I believe that if an enlightened person (someone able to distinguish art) were to look at past video games, he would not characterize the games as having artistic qualities. I want to disprove this.
Was all that time I played video games as a kid meaningless entertainment? I don’t think it was. I want to pinpoint the art of video games, and without the heavy use of auxiliary arts (graphics, sounds, music), prove this theory with a prototype.
The main thing that comes to mind is the feeling of exploration. Exploration of an unknown environment with unknown rules.
In Earthbound, the player comes across saturns whom speak in a ridiculous language ($#@!). Does that mean saturns are good or bad? The player interacts with them to figure out they are good.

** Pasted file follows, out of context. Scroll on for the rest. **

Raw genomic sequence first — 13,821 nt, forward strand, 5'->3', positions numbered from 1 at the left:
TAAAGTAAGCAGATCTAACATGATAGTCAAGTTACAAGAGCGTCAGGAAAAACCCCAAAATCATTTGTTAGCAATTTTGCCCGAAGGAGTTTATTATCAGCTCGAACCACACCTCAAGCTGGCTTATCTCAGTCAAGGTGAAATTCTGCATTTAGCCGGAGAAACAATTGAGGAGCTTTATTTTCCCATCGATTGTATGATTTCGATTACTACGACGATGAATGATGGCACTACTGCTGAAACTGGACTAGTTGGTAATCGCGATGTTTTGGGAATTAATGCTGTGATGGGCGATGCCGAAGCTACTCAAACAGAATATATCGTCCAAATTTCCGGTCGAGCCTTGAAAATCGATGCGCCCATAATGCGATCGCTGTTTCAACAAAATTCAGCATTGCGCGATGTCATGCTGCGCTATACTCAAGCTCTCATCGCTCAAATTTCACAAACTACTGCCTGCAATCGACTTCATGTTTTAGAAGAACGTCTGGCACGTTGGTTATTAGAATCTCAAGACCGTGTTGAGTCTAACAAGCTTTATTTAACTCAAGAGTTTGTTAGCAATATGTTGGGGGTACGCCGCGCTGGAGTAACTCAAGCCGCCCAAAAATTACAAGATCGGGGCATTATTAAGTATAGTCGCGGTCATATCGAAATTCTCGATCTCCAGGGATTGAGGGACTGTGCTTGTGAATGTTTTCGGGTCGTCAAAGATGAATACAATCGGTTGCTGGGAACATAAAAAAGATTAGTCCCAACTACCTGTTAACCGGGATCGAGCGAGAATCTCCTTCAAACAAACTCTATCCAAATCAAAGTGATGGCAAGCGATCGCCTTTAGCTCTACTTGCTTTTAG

Similarly, in Shadow of the Colossus, the player must interact with the colossi and the surrounding area to discover new elements which are required to solve the puzzles.
It’s this player interaction. It’s the discovery of game rules. This is unique to video games.
exploration -> player interaction -> discovery/learning -> fulfillment (the good kind)
Hmm..well that’s all I’ve got so far. I was going to draw a prototype, but I felt that the games that exist are enough to demonstrate this. Windosill is a the perfect example. This is enough to make me feel less bad for playing so many games when I was young. I just felt that it wasn’t a complete waste of time, that there was something there, some new experience that interested me.
Maybe there’s more than exploration and player interaction to it. I mean is that really enough to be art? Shouldn’t there be some auteur’s vision here? I dunno. I’ll come back to this if I ponder more about it.
I just realized the past video games I refer to in this post refer to a small portion of all of the games I’ve played. Other reasons to play include competition and social entertainment (with friends). I’m ignoring those games in this post.